Having someone by your side while being locked up at home is important. For those who had to go back to their small towns from college, to people right down the street. With social distances rising and the use of online communication becoming more common, how can you stay in touch with your trans friends and family right now?
What Is Trans?
Trans can be used as an umbrella term for someone who identifies their gender or sex with something different than what they were assigned at birth, but typically is associated with the term transgender. This does not mean that you identify as a giraffe or attack helicopter, that's ignorance. In LGBTQ+, trans is represented by the T. It's something that isn't a choice. You can choose a political party or religion, but not what family you're born into or who you turn out to be. Being trans is more about who you are rather than what.
Everyone comes to terms with who they are at different points in their lives. Some when they're 8, others when they're 80. It's not something that you just know about yourself when you're born. It takes everyone a different amount of time to come to terms and understand this difference about them. Identities and pronouns are different for everyone. For example, and trans man could use he/him pronouns, while someone who's nonbinary could use they/them and he/him pronouns.
Now that you have some basic knowledge under your belt, let's see what you can do to support the trans people around you!
It's no doubt that the use of social media and different communication apps have spiked since COVID-19. Take advantage of this to spend time with the people you love. Apps like Discord, Zoom, and Google Meet offer video chat. They are easy to learn and safe to use options that are compatible with both computers and smart devices. Or if the person is staying with you, having conversations face to face is great too.
The smallest conversations are a step in the right direction. Even if it's just awkward small talk, those conversations are a stepping stone in letting whoever it is in your life know that you're there for them. This type of conversation is a great start, because it opens of security and comfort on both sides when it does come time to open up more. Keep in mind that giving each other space is important to help keep any tension that there could be down.
A great rule to have is using preferred pronouns and names. It may feel awkward for you at first, but it'll eventually become second nature and make this person in your life feel more comfortable around you.
Being trans isn't something that's always on people's radar. Growing up I struggled with acceptance from those around me and myself. What helped to lead into a healthy environment was being open-minded. There are still days where I struggle with my gender identity due to some toxic ideals and beliefs, but reminding myself that change is usually good helps. This is something that I implore you to use in your life as well. You can apply change to any situation, but when it comes to someone you know being trans, it's not that hard. The person you've always known isn't leaving, their name and face is just changing. They still have the same heart, just like you.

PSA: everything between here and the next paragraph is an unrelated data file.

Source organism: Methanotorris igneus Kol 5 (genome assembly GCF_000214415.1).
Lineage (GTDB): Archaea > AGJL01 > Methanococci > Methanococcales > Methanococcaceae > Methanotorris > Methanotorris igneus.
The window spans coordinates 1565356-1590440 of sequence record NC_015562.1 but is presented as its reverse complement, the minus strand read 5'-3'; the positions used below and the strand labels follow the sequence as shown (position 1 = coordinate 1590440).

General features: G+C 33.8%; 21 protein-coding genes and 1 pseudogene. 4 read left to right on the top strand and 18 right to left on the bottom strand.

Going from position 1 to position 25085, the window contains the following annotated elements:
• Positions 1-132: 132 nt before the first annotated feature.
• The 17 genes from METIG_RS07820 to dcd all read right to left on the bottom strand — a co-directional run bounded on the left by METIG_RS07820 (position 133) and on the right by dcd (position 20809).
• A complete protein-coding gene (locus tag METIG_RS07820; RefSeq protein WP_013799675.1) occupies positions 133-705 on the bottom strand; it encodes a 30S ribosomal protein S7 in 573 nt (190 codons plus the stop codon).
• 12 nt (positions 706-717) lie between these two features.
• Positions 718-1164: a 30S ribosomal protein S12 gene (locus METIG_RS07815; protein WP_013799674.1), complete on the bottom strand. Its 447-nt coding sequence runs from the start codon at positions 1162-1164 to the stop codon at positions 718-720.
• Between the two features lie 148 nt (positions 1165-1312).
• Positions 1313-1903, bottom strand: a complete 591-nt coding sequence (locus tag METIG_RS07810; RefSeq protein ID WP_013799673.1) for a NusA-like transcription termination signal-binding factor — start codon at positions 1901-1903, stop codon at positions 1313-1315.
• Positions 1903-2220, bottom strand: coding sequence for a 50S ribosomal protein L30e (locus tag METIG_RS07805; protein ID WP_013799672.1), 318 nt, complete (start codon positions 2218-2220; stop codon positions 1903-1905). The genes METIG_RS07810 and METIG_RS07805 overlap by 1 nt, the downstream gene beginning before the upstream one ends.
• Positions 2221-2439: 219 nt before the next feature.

Like it takes time for trans people to recognize who they are, we also know that it's going to take you time to do that too. That's why taking baby steps are important for both you and the trans person in your life. If you're able to take such big steps as being 100% on board right away, that's great! If not, let this person know that you're trying, and show them that you're trying.
Knowing the basics of being trans is good, but diving a bit deeper is helpful. Along with this, looking into current events and laws that effect the trans community is important too. State laws vary depending on where you are, so read into them in order to keep that person safe. Federal laws are important too. For instance, the recent reversal on transgender healthcare made by the Trump Administration will effect the status and stability of healthcare for trans individuals all across America. This covers basic doctors appointments, major surgeries, and necessary care and procedures that don't pertain to being trans. There's big, bad, small, and good things all over the country, so staying up to date is imperative when educating yourself.
Attached are some articles with more explanation to being trans and easy resources regarding laws
Keep Them Safe
Besides laws, you still have to do your part in order to keep this person safe. One of the biggest things is do not out them. To out someone it to tell others about them being trans when they aren't completely open already with it. This can be dangerous depending on your community and the other people involved in this persons life, you never know how extreme people are going to react.
Listen to them when they talk about something serious. It's important for this trans person to feel included and welcomed in life.
Keep nosey questions and comments to yourself. Things like "what's in your pants," and "are you gonna go all the way," are unnecessary and invasive. You can be curious about those things, but they're also personal things that this person may not be willing to share yet.
Gender matters. It's important to recognize this aspect of their lives, it's a big thing about their identity. Saying that "you don't see it," or it "doesn't matter to you," can come off as dismissive and upsetting, leaving that person in your life feeling unsupported.
Show UpPhoto by Tim Mossholder on Unsplash
The simplest thing is to just show up. This can take whatever form you believe in as long as it is healthy and conducive to a positive outcome. Showing up to me means bringing your support, letting them know it's there, and offering a hand in any way you can.
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